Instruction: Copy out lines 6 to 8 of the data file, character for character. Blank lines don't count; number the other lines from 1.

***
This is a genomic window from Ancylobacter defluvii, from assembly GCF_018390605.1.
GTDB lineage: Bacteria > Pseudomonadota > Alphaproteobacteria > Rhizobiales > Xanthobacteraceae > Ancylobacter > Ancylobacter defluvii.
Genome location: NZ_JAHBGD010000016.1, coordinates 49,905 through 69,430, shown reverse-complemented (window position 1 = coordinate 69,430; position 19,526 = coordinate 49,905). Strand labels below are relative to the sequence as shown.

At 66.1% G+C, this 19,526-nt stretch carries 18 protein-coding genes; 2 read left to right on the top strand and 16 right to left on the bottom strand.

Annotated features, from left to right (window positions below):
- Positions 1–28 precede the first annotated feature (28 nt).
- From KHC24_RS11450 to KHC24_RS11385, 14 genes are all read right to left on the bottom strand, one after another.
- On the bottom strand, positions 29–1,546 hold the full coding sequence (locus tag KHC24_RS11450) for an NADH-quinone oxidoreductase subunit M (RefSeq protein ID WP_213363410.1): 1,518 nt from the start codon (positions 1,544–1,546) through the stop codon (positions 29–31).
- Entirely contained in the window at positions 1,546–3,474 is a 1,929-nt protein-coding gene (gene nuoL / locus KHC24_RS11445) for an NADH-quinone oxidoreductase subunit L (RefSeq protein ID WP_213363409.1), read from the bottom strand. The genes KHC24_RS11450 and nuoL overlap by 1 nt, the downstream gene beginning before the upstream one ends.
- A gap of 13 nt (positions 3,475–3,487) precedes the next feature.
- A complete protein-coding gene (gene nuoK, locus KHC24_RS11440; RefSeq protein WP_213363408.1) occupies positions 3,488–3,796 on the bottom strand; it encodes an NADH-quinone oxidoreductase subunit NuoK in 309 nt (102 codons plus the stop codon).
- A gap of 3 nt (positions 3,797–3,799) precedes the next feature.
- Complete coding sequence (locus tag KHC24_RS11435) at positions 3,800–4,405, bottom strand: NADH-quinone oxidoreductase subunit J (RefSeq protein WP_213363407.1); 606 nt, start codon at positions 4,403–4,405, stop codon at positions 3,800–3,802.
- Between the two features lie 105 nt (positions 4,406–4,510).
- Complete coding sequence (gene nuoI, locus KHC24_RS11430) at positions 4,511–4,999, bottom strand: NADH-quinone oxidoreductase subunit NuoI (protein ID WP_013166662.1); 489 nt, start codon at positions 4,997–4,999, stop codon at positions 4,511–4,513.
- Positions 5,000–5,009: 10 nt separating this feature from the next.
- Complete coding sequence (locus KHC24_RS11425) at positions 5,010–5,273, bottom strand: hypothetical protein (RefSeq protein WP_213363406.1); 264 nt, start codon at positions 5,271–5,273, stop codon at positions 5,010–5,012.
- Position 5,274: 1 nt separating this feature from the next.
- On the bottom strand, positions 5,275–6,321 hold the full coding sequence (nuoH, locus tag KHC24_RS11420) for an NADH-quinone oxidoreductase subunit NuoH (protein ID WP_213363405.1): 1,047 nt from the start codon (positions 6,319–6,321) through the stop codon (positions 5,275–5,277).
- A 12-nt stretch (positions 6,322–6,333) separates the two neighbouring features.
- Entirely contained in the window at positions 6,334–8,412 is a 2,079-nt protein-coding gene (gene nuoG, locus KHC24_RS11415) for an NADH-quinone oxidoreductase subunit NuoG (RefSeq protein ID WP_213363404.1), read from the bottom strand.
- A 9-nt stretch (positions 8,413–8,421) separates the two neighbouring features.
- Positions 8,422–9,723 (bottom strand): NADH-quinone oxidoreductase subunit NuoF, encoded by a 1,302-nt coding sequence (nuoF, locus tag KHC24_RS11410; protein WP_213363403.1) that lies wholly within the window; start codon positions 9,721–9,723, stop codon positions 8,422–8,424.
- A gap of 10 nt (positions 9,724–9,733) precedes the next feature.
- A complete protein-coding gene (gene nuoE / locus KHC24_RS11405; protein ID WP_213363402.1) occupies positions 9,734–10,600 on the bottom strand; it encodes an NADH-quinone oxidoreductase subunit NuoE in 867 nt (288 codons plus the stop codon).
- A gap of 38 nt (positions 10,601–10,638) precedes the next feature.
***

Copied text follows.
- Positions 1–28 precede the first annotated feature (28 nt).
- From KHC24_RS11450 to KHC24_RS11385, 14 genes are all read right to left on the bottom strand, one after another.
- On the bottom strand, positions 29–1,546 hold the full coding sequence (locus tag KHC24_RS11450) for an NADH-quinone oxidoreductase subunit M (RefSeq protein ID WP_213363410.1): 1,518 nt from the start codon (positions 1,544–1,546) through the stop codon (positions 29–31).